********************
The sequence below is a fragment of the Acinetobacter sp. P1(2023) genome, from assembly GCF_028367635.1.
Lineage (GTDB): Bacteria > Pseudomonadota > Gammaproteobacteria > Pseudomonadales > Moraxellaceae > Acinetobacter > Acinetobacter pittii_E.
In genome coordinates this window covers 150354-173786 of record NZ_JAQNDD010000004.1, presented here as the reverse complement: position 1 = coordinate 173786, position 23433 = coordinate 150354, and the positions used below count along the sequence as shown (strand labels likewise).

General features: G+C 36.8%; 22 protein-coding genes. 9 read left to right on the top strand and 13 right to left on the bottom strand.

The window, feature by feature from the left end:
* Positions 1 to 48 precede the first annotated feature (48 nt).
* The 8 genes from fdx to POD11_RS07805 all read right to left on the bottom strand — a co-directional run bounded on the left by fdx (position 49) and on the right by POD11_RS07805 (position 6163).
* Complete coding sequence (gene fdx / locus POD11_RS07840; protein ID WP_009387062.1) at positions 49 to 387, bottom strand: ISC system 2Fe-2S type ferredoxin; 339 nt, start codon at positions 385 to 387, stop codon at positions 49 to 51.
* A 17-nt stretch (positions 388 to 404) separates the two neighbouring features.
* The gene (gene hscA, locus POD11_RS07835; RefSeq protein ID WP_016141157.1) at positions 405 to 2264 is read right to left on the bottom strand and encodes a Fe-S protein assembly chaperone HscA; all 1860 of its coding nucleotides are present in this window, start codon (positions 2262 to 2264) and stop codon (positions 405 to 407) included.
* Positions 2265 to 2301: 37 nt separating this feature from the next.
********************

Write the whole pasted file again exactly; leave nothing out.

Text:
The sequence below is a fragment of the Acinetobacter sp. P1(2023) genome, from assembly GCF_028367635.1.
Lineage (GTDB): Bacteria > Pseudomonadota > Gammaproteobacteria > Pseudomonadales > Moraxellaceae > Acinetobacter > Acinetobacter pittii_E.
In genome coordinates this window covers 150354-173786 of record NZ_JAQNDD010000004.1, presented here as the reverse complement: position 1 = coordinate 173786, position 23433 = coordinate 150354, and the positions used below count along the sequence as shown (strand labels likewise).

General features: G+C 36.8%; 22 protein-coding genes. 9 read left to right on the top strand and 13 right to left on the bottom strand.

The window, feature by feature from the left end:
* Positions 1 to 48 precede the first annotated feature (48 nt).
* The 8 genes from fdx to POD11_RS07805 all read right to left on the bottom strand — a co-directional run bounded on the left by fdx (position 49) and on the right by POD11_RS07805 (position 6163).
* Complete coding sequence (gene fdx / locus POD11_RS07840; protein ID WP_009387062.1) at positions 49 to 387, bottom strand: ISC system 2Fe-2S type ferredoxin; 339 nt, start codon at positions 385 to 387, stop codon at positions 49 to 51.
* A 17-nt stretch (positions 388 to 404) separates the two neighbouring features.
* The gene (gene hscA, locus POD11_RS07835; RefSeq protein ID WP_016141157.1) at positions 405 to 2264 is read right to left on the bottom strand and encodes a Fe-S protein assembly chaperone HscA; all 1860 of its coding nucleotides are present in this window, start codon (positions 2262 to 2264) and stop codon (positions 405 to 407) included.
* Positions 2265 to 2301: 37 nt separating this feature from the next.